Category Archives: Audience building

How Book Sales Happen

Jim Miller‘s definition of marketing is “creating a market that didn’t previously exist or expanding one that does.” Almost every author I have talked to has wrestled with this because it can feel like the actual work of marketing is like trying to nail Jell-O to a wall.

That’s not really what is going on. However, I came up with a little model to illustrate why it feels that way and what is actually happening. I call it the “book sales funnel”.

There are four basic steps in any buying decision. Think about anything you’ve ever bought. First you had to hear about it or see it. You had to be exposed to it. Then you had to be interested in the product or service. Then you had to research it to see if it is right for you. And finally, you purchase it. With me so far? Good.

Now think about this: Do you buy everything you’re exposed to? Of course not. Why not? Well, perhaps you have no interest in a Thighmaster. Maybe you’d love to have that Lamborghini, but when you researched it, you realized you don’t have that kind of scratch. You “fell out of the funnel” before you got to a purchase. The exact same thing is happening to your potential readers. It’s called a funnel because it is wider at the top than it is at the bottom, and more people fall away at each point. It looks a little like this:

\                EXPOSURE               /

\           INTEREST           /

\      RESEARCH     /


If you have no exposure, how many sales will you have? None. If you have a little bit of exposure, how many sales will you have? Could still be none. If that exposure doesn’t turn into interest, you need more or better exposure. Some people will be casually interested but not enough to look into it. Of those who do look into it, only some — maybe only a few — will buy it. So the more and better exposure you get, the more sales you will have.

People who are already famous have the first 3 steps covered before they ever put a finger on their keyboard to write a book. They can predict the number of purchases they’ll get based on the number of movies or TV shows they’ve been in, the number of hit songs they’ve had, or the number of followers or subscribers they have for their blog, social media pages, or their YouTube channel. Authors who have achieved fame have already done these 3 steps with their first or second or fifteenth book, and everything they continue to put out skips the first three.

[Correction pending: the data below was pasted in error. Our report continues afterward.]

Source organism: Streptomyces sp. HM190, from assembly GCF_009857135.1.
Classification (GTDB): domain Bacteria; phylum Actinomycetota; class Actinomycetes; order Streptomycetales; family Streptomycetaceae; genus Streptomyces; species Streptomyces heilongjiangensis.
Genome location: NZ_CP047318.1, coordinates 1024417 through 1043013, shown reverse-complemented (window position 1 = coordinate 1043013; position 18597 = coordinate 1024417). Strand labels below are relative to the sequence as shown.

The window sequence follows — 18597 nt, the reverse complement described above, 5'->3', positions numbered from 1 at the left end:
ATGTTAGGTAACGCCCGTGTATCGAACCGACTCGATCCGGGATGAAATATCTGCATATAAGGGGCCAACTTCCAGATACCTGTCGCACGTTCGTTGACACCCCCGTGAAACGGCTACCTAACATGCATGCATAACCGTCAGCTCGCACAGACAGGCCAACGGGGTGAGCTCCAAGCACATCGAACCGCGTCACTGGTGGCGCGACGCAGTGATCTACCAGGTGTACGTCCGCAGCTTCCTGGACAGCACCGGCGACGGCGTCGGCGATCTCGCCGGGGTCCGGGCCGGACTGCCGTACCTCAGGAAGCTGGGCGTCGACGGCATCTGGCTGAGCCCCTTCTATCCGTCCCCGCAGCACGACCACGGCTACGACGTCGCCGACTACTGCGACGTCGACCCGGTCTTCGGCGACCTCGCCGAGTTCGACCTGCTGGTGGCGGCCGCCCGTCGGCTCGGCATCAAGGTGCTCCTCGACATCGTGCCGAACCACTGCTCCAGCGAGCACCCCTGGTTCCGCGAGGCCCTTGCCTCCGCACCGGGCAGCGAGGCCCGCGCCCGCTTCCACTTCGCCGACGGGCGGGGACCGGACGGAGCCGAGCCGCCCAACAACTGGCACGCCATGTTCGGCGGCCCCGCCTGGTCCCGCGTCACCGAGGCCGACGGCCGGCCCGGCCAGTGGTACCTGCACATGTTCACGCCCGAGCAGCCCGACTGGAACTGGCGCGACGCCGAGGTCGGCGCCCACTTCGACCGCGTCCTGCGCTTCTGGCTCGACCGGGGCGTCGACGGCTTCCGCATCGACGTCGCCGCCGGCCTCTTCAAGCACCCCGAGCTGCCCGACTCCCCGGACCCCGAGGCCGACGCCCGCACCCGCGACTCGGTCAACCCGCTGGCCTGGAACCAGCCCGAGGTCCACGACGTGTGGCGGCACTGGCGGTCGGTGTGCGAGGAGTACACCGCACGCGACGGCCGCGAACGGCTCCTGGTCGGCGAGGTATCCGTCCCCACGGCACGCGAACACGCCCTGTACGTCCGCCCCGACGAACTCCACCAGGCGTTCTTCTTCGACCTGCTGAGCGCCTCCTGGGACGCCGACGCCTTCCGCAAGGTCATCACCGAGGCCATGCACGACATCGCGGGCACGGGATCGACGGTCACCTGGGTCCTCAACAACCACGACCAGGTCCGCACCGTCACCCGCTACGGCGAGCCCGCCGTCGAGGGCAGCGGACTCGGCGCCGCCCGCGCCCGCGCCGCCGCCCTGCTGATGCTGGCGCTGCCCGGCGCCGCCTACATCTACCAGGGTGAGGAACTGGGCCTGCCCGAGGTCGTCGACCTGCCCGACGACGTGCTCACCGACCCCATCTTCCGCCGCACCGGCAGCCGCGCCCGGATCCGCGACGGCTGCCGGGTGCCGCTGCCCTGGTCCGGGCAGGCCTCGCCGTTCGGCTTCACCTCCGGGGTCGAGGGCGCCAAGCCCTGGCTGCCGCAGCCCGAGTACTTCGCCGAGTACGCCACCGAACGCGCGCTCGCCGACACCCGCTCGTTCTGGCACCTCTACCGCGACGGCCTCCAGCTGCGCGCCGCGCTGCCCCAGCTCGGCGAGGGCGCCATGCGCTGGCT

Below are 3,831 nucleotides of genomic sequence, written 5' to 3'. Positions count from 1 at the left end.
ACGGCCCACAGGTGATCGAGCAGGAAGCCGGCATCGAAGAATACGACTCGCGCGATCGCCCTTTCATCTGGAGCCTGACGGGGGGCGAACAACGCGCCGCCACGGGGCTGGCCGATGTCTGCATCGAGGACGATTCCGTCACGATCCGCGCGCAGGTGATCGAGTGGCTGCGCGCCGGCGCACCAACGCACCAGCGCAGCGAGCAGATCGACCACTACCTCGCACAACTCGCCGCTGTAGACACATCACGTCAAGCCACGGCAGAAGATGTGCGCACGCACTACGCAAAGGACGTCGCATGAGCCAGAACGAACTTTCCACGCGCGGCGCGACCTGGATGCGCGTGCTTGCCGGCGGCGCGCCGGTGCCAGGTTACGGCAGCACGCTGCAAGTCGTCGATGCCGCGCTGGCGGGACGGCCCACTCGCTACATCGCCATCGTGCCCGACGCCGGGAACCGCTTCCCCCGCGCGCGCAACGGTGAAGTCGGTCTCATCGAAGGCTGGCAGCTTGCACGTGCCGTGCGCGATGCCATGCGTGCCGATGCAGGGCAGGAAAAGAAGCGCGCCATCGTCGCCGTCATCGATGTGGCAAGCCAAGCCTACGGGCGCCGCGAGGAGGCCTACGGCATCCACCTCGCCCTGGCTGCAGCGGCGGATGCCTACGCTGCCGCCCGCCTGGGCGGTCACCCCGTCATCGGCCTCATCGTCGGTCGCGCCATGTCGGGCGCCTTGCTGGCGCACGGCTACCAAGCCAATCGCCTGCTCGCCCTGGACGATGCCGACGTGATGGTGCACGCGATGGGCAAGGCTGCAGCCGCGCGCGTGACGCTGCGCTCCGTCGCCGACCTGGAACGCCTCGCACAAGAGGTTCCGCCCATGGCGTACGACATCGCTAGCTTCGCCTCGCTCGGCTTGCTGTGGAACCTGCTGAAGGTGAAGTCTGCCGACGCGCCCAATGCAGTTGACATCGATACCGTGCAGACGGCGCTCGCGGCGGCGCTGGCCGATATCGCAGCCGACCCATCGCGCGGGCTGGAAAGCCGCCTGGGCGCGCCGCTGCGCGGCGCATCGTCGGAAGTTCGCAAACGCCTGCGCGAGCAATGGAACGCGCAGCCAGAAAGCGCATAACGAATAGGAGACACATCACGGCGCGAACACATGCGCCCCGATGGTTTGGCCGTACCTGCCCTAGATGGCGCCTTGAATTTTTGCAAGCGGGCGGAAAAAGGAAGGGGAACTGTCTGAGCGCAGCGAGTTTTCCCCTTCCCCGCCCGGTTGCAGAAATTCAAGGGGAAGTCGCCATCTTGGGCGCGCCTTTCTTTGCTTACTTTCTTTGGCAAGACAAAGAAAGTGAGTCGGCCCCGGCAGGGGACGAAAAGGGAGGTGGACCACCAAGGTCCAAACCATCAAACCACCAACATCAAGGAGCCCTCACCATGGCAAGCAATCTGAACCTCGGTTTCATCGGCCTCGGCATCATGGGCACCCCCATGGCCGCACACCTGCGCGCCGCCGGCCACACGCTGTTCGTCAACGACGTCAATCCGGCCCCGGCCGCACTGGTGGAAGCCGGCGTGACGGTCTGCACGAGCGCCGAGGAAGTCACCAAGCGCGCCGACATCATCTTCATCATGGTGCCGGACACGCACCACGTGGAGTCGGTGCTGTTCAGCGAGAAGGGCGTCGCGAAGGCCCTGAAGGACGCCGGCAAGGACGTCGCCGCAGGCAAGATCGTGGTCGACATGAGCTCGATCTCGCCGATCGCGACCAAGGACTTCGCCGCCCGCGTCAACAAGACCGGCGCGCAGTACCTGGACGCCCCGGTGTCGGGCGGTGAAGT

The point is that there is no substitute for working to gain exposure. There are many ways to do it. Some are the things your publisher does for you. Some are things that don’t cost you anything. Some are only possible if you pay somebody. If you are a Tate Publishing author, we work to create opportunities for all of the above, but there is no one who can do it all for you. If you want more information about the kinds of things you can do, check out this blog post. I wrote it last year. It’s still true today.

(If you’re not a Tate Publishing author, you should be. You’re missing out on a lot of help for the things you’ve been left to do yourself! Visit for more information.)


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The Business of Being an Author

Most authors at some point approach the sales of their book as if there is either some magic involved or as if it is something that some nebulous “other” is supposed to do for them. But book sales are neither wizardry nor a spectator sport. It’s a simple business that works like any other business. To have a successful business, you need capital, a market, inventory, and workers to fulfill the needed roles. Unlike most publishers who leave all these things to the author to figure out, Tate Publishing has a plan for each of them.

Capital – The lifeblood of your business